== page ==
J.J. McCullough provides a valuable public service by compiling a checklist for Canadian media types when writing about populism:
Greetings Canadian journalists!
As you know, there’s currently a thing called “populism” happening all around the world. This is a fad in which poor people elect little Hitlers to power. I mean, it’s so far only actually happened in the context of Donald Trump (boo!) getting elected in the U.S., but there’s also that Brexit vote thing in the U.K., and that counts too for some reason. I know the iron rule of journalism is that you need three examples before you can claim a trend, so in a pinch just refer vaguely to “recent events in Europe” and that should cover it.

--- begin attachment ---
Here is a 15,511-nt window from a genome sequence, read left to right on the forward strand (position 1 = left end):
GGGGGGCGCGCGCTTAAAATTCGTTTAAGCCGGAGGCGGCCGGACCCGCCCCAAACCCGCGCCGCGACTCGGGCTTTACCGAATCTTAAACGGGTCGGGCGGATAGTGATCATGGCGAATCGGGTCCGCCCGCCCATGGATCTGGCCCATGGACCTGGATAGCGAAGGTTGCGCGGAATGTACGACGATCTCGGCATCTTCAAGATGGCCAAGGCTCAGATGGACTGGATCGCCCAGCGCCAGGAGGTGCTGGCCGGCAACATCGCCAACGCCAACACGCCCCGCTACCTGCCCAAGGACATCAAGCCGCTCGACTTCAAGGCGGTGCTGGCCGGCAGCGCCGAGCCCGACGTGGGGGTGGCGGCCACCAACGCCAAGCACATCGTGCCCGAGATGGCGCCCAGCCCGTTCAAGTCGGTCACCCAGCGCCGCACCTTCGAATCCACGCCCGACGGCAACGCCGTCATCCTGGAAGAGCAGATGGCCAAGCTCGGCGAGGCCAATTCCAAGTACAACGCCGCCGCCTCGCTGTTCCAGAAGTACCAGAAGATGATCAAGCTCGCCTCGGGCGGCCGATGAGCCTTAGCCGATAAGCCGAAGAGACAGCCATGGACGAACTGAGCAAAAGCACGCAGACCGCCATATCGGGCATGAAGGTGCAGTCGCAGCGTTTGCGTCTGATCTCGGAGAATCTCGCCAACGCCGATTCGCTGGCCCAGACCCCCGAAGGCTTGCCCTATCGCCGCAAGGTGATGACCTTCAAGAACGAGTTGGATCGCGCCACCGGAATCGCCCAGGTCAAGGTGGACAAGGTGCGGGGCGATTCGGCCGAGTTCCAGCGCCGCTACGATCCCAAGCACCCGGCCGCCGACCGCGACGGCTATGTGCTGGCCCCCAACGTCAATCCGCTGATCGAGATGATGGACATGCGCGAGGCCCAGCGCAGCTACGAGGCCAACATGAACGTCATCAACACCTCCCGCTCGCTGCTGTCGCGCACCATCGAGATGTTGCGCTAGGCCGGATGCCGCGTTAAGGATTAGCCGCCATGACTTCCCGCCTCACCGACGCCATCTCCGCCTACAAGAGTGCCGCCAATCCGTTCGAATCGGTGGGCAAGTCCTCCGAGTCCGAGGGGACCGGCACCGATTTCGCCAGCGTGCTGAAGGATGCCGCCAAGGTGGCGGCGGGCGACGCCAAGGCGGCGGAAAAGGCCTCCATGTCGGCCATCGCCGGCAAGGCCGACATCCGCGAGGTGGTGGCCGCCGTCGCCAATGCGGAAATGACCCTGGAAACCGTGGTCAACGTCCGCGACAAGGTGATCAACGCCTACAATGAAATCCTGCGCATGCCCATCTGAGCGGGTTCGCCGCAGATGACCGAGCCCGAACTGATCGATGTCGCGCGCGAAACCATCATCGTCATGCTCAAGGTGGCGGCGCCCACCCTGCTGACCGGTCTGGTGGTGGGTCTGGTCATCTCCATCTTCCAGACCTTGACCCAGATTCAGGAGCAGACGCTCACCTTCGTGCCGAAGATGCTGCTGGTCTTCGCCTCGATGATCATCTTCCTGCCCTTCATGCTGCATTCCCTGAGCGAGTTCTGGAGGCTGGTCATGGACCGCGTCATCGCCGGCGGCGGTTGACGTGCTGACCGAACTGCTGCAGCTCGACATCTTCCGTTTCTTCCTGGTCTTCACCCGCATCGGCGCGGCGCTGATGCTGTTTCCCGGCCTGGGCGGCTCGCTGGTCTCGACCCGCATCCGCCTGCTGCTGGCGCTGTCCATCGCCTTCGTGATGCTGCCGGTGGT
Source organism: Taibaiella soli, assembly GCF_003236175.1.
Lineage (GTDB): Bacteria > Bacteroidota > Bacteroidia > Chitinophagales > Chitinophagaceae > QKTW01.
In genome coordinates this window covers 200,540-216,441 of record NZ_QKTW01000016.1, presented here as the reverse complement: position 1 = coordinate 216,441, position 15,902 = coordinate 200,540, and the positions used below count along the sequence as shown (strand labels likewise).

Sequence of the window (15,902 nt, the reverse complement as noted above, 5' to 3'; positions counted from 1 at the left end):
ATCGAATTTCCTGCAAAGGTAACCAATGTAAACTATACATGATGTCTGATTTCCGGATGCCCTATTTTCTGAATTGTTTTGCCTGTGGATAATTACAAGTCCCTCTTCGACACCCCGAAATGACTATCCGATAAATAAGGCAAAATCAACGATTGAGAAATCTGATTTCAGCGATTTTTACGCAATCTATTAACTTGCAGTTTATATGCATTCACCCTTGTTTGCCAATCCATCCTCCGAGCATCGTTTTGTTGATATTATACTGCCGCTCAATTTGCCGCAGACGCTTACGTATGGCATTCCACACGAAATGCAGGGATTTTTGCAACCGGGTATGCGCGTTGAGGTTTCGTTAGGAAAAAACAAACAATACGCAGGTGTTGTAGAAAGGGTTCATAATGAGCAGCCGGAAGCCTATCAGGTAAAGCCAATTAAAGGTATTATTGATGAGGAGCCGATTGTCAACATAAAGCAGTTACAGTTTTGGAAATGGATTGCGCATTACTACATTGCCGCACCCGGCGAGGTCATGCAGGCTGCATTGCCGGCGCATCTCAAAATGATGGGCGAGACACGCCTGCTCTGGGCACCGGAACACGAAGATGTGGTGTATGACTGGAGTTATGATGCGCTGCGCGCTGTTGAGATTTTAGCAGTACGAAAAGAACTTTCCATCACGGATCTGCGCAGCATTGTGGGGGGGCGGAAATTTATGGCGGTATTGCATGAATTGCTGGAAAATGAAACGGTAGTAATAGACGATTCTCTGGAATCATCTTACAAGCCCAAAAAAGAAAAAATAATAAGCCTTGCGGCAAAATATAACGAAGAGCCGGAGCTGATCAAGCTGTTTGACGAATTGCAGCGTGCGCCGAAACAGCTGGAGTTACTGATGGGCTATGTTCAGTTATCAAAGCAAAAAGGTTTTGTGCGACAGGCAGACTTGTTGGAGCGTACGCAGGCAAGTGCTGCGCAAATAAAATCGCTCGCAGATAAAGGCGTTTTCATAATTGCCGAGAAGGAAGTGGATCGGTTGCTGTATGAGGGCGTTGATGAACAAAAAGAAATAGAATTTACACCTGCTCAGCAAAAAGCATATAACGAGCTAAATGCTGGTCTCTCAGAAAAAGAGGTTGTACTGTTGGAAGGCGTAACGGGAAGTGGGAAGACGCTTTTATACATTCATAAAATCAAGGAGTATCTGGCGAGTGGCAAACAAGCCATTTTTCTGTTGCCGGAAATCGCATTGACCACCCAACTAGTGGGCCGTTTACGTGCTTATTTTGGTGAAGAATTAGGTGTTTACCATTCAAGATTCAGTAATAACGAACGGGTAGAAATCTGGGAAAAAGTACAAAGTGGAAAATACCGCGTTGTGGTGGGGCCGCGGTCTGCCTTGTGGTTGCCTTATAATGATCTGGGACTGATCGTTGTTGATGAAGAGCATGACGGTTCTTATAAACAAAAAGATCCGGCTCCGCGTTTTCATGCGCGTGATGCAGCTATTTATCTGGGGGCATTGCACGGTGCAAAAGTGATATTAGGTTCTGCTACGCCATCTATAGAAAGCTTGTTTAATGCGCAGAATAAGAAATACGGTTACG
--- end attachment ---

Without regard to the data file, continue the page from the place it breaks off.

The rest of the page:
So anyway, having established that the world is in the midst of a populist tidal wave, the important question to ask is why it hasn’t hit Canada. The obvious answer, of course, is that Canada is just better than everywhere else, but you’re not allowed to say that openly if you’re a serious journalist. That’s for columnists like Doug Saunders or John Ibbitson or John Ivision (those are two different guys, right?).
Writing a good populism story in Canada is thus all about reaching the Canada Is Just Better conclusion without making it overtly obvious that’s where you’re heading. Or at least not obvious in the first paragraph. The way you do this is by noting that while Canada has some populist-like things happening, they are all really stupid and dumb and unpopular and meaningless and should be ignored. Because Canada Is Just Better.
H/T to Kate at Small Dead Animals for the link.